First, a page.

Sources of vitamin D

In general, cutaneous synthesis provides most of the vitamin D to the body (80%–100%),19 and with adequate sunlight exposure dietary vitamin D may be unnecessary.20 Most Australians obtain almost all their vitamin D requirements through casual exposure to sunlight. Vitamin D stored in the adipose tissue is available during the winter, when sunlight exposure is minimal. However, age, skin colour, time spent outdoors, latitude and angle of the sun can all significantly influence the cutaneous production of vitamin D and therefore affect vitamin D status.

Only a few foods contain significant amounts of vitamin D. Rich sources are fish, especially fish with a high fat content, such as sardines, salmon, herring and mackerel. Other sources of importance are meat, milk and eggs, and fortified foods such as margarine.

The recommended dietary intakes of vitamin D in Australia and the United States are given in Box 2.

Fortification of food

Fortification with vitamin D for different foods may be mandatory (specific foods must contain a certain level of a vitamin), or voluntary (manufacturers are permitted to add vitamins to specific foods, but are not required to do so). Accordingly, food regulations dictate the level and types of foods that may be fortified. However, when fortification is voluntary, the number of foods that manufacturers choose to fortify with vitamin D can determine the intake of the population.

  • In the United States, manufacturers voluntarily fortify a large number of foods with vitamin D — milk, margarine, breakfast cereals, pastries, breads.

  • In Europe, fortification with vitamin D varies and the level of fortification can be quite low. In Finland,23 only margarine-type products are fortified with vitamin D, and in the United Kingdom whole milk is not fortified with vitamin D, but there is vitamin D fortification of margarine.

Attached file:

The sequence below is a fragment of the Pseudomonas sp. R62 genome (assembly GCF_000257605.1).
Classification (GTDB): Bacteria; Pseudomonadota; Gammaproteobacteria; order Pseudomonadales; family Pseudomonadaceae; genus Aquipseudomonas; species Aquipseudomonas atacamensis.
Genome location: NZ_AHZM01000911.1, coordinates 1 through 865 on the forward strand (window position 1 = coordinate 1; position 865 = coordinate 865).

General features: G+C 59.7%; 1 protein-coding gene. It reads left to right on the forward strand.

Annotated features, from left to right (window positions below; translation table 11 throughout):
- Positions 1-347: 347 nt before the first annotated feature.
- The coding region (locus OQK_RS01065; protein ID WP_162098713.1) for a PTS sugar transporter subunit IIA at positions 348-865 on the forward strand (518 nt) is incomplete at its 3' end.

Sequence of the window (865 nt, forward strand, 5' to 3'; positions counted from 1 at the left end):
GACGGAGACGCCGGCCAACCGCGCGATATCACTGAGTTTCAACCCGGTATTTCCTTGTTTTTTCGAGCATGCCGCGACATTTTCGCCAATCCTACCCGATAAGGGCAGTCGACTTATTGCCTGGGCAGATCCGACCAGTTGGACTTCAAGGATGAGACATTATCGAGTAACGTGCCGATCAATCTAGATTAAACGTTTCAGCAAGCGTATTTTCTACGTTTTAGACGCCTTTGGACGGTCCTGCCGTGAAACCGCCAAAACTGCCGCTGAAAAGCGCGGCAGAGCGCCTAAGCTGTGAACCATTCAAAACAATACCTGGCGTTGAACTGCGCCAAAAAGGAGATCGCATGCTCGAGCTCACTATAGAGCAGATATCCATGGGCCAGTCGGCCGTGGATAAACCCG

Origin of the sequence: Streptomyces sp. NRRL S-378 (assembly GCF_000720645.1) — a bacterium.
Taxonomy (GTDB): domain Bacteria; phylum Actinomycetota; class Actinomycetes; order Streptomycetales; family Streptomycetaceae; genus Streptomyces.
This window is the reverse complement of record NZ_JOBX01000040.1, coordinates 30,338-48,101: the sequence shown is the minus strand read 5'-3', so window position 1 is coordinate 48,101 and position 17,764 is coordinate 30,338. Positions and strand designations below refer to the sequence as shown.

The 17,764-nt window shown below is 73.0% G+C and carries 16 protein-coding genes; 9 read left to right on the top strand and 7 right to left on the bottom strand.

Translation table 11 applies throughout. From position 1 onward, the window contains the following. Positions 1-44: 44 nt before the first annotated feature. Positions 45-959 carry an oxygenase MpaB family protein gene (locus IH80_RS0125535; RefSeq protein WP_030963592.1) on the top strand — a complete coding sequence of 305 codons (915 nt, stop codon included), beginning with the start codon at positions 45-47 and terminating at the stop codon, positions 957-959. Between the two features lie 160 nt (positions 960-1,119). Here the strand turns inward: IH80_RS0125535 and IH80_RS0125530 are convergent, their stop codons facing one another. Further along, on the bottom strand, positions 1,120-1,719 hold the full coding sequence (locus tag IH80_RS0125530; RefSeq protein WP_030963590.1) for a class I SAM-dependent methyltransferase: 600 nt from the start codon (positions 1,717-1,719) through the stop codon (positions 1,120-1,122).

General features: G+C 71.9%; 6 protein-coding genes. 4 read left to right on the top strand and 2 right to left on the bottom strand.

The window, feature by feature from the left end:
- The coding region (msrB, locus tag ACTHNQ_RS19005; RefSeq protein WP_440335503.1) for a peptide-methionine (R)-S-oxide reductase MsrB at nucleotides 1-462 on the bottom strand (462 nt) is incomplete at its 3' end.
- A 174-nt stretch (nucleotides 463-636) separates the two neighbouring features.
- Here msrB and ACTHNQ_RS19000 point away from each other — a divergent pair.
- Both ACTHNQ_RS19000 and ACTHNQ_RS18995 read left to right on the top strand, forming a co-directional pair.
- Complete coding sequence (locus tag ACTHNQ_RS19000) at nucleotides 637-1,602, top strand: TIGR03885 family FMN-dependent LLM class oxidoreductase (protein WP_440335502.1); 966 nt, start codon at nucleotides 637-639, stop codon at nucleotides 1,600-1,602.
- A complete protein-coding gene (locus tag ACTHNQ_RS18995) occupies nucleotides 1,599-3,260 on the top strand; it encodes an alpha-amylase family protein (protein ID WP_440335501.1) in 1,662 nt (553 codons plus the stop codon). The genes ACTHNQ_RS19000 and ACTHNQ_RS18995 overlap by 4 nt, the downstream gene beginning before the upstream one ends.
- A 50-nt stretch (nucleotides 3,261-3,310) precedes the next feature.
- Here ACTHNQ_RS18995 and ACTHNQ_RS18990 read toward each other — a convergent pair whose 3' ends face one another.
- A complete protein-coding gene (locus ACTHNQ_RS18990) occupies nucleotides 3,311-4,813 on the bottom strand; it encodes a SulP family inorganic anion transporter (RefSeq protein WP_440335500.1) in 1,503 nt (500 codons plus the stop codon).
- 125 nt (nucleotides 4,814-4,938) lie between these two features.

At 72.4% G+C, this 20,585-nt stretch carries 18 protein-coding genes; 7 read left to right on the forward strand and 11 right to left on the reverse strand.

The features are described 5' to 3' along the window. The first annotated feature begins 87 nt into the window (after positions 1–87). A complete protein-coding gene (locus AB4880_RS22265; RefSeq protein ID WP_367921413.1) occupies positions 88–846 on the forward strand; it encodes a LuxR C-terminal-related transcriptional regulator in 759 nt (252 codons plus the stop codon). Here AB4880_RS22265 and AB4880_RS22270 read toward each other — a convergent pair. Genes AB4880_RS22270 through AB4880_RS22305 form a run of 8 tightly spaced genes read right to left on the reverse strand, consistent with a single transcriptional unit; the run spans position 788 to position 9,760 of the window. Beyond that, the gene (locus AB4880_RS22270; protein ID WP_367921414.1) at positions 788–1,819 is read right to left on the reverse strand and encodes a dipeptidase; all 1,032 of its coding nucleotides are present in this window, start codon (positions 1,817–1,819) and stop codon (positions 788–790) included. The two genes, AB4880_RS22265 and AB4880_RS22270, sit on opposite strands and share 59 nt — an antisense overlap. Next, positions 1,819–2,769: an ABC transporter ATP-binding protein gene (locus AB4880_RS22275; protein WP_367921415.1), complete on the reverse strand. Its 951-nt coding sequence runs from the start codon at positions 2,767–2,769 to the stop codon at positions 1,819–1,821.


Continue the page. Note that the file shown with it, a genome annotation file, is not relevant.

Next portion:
• In Australia, there is mandatory fortification of table edible oil spreads (eg, low-fat spreads) and table margarine, and voluntary fortification of modified and skim milks, and powdered milk, yoghurts and table confections (eg, Frûche dairy products) and cheese.

  • In New Zealand fortification of margarine is not mandatory, but since 1996 voluntary fortification of margarine, fats and dairy food items has been permitted.

The major food sources of vitamin D vary according to fortification practices. In the United Kingdom, with the increasing fortification of cereals, the main food sources of vitamin D are now cereal products (33%).24 When whole milk and margarine are both fortified, milk takes over as the major source of vitamin D.25 In Australia, for the Commonwealth Scientific and Industrial Research Organisation (CSIRO) National Dietary Survey of 1998–99 by Baghurst and Record (Dr Katrine Baghurst, Program Manager, CSIRO, Health Sciences and Nutrition, personal communication), it was estimated that margarine provides up to 48% of the total vitamin D intake for men and women, followed by canned fish (16%), and eggs (10%).

Dietary intake of vitamin D

Box 3 summarises studies that have assessed dietary intake of vitamin D with various levels of food fortification. The average estimated intake in Australians is low, varying from 1.2–2.6 µg/day.2,25 The range of vitamin D intakes found in the CSIRO National Dietary Survey indicated that very few adults reach 10 µg/day. For men, the highest decile of intake was only 5.6 µg/day and the average intake was 2.6–3.0 µg/day; for women, it was 2.0–2.2 µg/day. Similarly, the Australia New Zealand Food Authority (ANZFA) has estimated population mean vitamin D intakes to be similar for men and women (2.0–2.4 µg/day), using the food additive modelling system.26 Dietary intakes of vitamin D are generally low, with the highest mean intake for any population studied being 6.4 µg/day (Box 3).23-25,27-33 A review of 31 studies from the northern hemisphere, assessing vitamin D intake in young adults and the elderly, found regional differences.28 Vitamin D intake per day was lower in Europe, where whole milk is not fortified.28 In the United States, where more products are fortified, the mean intakes were about 60% higher.28,31 Fortification of foods, particularly milk, appears to increase the mean vitamin D intake of a country's population, but groups with a lower energy intake, such as women with osteoporosis25 and those in residential care,33 have lower intakes than the general population. Therefore, it is probably an unrealistic expectation that most people will achieve dietary vitamin D intakes of 5–10 µg/day with the current fortification practices in Australia. For example, to reach an intake of 5 µg/day of vitamin D, one would have to consume two tablespoons of margarine, or three tablespoons of sardines or 1000 mL of fortified skim milk.